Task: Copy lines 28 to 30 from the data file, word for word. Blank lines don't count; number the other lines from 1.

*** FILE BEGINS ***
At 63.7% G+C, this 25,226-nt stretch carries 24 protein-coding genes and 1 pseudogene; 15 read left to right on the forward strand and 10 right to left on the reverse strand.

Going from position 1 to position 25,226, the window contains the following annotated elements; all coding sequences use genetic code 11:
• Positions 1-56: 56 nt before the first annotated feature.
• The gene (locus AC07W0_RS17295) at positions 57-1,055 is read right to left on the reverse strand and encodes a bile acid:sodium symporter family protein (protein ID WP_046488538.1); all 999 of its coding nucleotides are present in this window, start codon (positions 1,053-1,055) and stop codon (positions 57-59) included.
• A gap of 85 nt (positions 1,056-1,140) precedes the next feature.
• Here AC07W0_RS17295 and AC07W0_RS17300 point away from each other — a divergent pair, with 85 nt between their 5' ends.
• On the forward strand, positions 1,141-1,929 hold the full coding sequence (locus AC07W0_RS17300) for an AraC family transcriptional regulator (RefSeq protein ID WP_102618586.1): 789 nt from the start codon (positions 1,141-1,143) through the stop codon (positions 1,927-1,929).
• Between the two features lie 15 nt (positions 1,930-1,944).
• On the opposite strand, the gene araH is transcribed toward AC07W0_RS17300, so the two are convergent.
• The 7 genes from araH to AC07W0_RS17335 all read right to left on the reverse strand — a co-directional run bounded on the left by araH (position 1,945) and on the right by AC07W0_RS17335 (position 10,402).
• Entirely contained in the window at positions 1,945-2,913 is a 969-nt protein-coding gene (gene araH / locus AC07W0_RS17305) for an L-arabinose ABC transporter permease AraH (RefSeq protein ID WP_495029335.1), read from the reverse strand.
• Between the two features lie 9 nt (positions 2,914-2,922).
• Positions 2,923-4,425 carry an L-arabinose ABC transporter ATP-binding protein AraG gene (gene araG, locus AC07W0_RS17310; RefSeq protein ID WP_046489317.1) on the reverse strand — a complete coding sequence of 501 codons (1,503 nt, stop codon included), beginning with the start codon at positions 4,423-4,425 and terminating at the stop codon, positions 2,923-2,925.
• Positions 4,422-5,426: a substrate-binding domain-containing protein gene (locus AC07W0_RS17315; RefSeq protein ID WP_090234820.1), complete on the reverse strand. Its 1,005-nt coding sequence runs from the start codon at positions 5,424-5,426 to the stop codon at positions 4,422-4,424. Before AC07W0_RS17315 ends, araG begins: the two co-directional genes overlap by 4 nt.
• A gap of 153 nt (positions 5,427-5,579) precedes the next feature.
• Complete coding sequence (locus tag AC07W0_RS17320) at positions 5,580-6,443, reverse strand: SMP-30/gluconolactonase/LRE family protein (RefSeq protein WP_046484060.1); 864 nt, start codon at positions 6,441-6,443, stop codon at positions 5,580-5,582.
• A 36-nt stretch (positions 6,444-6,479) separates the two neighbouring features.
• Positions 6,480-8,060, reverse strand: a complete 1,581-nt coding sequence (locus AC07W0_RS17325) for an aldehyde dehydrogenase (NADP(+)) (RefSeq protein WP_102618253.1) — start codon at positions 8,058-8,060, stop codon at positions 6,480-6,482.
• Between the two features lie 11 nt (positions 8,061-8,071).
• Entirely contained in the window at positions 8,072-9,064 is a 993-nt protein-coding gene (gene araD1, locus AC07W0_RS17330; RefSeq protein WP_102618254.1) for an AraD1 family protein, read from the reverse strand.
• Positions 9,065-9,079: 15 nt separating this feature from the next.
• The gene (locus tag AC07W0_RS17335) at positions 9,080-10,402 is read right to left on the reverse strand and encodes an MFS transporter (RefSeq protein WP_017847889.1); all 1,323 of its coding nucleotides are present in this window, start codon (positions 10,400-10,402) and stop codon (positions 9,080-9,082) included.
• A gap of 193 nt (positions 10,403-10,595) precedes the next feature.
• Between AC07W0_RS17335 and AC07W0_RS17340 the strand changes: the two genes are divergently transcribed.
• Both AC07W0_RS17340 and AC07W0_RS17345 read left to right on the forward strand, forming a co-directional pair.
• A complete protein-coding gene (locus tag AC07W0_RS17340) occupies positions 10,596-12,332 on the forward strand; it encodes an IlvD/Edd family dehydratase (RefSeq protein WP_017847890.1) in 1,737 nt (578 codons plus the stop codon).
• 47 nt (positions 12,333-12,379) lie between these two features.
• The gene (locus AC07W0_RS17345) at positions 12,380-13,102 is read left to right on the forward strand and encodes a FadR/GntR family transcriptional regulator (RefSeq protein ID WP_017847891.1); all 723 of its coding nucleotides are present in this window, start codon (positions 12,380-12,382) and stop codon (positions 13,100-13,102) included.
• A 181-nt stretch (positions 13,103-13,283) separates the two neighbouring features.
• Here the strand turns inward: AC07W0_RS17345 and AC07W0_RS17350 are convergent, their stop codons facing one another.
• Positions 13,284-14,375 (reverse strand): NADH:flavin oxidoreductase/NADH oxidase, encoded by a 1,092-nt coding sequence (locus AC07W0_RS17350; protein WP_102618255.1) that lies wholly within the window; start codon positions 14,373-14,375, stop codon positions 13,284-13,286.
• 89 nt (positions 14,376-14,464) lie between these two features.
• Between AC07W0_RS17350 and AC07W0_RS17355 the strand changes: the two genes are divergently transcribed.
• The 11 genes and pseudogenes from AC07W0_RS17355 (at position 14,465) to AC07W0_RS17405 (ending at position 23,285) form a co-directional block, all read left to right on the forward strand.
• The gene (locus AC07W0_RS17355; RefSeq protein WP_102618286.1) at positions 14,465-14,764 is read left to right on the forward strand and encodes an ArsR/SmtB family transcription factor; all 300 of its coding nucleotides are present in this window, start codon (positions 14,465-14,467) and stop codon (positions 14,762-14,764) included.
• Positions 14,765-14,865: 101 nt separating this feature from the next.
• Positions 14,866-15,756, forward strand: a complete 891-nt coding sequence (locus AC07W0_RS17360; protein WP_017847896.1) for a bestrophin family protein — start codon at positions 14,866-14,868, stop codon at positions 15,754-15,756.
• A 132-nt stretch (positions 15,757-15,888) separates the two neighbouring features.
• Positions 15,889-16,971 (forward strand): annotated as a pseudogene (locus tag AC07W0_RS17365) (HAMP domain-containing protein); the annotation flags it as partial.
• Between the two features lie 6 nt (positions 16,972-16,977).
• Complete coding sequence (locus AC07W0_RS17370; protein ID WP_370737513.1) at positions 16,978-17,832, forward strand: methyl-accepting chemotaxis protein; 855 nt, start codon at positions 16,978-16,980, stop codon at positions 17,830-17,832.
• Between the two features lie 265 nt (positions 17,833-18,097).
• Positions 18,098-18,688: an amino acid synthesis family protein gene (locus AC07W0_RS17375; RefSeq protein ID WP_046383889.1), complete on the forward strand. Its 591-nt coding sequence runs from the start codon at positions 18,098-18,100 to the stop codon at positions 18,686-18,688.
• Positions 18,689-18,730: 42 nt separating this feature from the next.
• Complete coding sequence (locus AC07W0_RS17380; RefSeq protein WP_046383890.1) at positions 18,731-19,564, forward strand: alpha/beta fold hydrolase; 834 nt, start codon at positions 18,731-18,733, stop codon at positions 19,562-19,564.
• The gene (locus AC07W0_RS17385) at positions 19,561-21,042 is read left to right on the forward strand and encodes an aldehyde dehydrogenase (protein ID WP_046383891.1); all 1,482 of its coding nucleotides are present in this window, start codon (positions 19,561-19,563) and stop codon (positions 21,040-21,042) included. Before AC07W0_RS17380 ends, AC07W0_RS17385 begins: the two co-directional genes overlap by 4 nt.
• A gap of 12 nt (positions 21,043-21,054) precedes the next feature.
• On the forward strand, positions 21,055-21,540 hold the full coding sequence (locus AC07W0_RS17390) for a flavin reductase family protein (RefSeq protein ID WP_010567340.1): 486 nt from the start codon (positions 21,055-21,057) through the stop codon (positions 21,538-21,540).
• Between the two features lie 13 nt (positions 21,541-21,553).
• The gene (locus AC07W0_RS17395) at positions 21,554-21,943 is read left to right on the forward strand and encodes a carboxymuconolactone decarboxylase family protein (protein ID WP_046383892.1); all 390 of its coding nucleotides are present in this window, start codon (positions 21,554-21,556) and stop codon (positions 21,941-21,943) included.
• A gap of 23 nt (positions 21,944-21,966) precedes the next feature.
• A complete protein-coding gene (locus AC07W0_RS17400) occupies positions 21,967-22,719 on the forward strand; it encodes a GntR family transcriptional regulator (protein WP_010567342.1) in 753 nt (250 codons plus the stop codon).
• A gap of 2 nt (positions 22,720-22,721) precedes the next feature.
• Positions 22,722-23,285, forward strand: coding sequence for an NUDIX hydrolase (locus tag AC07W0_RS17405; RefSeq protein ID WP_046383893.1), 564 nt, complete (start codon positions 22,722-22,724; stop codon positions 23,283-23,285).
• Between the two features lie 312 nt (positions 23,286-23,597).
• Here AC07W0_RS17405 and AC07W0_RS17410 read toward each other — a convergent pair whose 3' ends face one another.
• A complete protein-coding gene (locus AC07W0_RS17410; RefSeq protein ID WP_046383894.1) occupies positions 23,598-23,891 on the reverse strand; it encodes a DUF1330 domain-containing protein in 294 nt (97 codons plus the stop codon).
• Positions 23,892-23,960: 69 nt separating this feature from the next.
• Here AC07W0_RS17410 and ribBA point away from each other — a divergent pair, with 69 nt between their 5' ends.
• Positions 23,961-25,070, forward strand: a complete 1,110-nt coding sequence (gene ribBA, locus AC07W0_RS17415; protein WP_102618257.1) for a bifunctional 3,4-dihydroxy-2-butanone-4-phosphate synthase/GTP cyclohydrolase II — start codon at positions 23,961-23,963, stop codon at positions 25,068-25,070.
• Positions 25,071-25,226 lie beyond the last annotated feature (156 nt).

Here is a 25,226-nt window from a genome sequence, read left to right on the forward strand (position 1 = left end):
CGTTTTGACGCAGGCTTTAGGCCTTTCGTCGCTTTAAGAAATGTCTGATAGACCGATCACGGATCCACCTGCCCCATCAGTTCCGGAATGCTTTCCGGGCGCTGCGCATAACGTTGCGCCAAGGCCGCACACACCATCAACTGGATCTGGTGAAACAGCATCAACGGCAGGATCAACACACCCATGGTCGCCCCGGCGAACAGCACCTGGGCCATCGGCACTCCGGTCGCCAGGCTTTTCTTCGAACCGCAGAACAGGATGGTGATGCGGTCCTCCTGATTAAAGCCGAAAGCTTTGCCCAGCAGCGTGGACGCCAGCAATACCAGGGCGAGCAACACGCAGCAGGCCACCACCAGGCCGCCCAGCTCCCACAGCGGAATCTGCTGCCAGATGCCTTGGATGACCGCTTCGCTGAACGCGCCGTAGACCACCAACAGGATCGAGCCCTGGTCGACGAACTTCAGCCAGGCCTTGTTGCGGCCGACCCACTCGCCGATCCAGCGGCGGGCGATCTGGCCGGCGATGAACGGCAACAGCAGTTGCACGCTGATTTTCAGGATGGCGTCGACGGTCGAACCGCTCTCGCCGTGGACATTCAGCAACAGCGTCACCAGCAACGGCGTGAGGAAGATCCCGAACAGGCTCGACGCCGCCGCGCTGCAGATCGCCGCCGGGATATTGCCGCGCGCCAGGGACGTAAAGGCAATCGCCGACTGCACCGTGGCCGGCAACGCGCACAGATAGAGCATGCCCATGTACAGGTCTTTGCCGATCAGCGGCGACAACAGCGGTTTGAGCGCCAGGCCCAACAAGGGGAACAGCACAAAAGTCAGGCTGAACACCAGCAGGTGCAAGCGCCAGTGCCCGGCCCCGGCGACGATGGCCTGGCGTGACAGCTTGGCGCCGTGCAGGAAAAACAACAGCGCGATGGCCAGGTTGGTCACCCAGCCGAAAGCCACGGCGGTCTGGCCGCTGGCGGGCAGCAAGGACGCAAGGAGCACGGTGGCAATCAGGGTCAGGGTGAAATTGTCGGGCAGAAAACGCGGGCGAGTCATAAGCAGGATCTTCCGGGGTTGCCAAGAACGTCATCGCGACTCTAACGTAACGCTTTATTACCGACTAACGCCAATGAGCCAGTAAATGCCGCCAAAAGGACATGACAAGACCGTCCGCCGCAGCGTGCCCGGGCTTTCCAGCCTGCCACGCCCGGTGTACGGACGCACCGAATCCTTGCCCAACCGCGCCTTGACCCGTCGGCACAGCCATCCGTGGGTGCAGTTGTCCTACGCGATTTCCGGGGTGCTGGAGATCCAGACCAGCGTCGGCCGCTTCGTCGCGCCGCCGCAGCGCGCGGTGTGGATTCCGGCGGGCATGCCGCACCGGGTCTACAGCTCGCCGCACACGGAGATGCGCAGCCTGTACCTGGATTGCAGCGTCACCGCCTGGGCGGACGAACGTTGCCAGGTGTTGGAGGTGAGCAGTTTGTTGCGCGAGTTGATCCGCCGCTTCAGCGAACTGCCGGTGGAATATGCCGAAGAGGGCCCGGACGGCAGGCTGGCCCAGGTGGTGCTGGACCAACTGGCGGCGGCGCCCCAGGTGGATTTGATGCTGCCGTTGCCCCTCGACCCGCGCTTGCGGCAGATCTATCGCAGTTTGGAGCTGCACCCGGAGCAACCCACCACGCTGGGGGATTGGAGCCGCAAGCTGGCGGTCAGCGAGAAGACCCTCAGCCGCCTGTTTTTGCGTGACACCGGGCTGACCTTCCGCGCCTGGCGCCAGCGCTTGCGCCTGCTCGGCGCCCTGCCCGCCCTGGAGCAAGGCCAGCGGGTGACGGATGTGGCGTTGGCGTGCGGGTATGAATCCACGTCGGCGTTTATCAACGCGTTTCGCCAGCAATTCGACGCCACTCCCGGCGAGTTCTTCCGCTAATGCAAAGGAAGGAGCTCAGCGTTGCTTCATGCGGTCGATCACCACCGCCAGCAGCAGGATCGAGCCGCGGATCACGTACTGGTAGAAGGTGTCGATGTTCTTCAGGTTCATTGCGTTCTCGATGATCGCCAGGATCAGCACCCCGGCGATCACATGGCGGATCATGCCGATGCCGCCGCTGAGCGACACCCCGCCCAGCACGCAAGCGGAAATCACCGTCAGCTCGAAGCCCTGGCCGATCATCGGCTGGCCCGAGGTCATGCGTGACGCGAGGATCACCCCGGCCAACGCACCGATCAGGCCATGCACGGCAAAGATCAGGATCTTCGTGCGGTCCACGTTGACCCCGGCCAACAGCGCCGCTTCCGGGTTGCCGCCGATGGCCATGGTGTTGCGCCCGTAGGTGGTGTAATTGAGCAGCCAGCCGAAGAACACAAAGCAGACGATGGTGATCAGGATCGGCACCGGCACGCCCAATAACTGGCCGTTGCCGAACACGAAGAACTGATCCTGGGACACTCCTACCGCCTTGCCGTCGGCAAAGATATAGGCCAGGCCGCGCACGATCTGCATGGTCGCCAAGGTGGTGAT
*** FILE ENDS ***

• The gene (locus AC07W0_RS17345) at positions 12,380-13,102 is read left to right on the forward strand and encodes a FadR/GntR family transcriptional regulator (RefSeq protein ID WP_017847891.1); all 723 of its coding nucleotides are present in this window, start codon (positions 12,380-12,382) and stop codon (positions 13,100-13,102) included.
• A 181-nt stretch (positions 13,103-13,283) separates the two neighbouring features.
• Here the strand turns inward: AC07W0_RS17345 and AC07W0_RS17350 are convergent, their stop codons facing one another.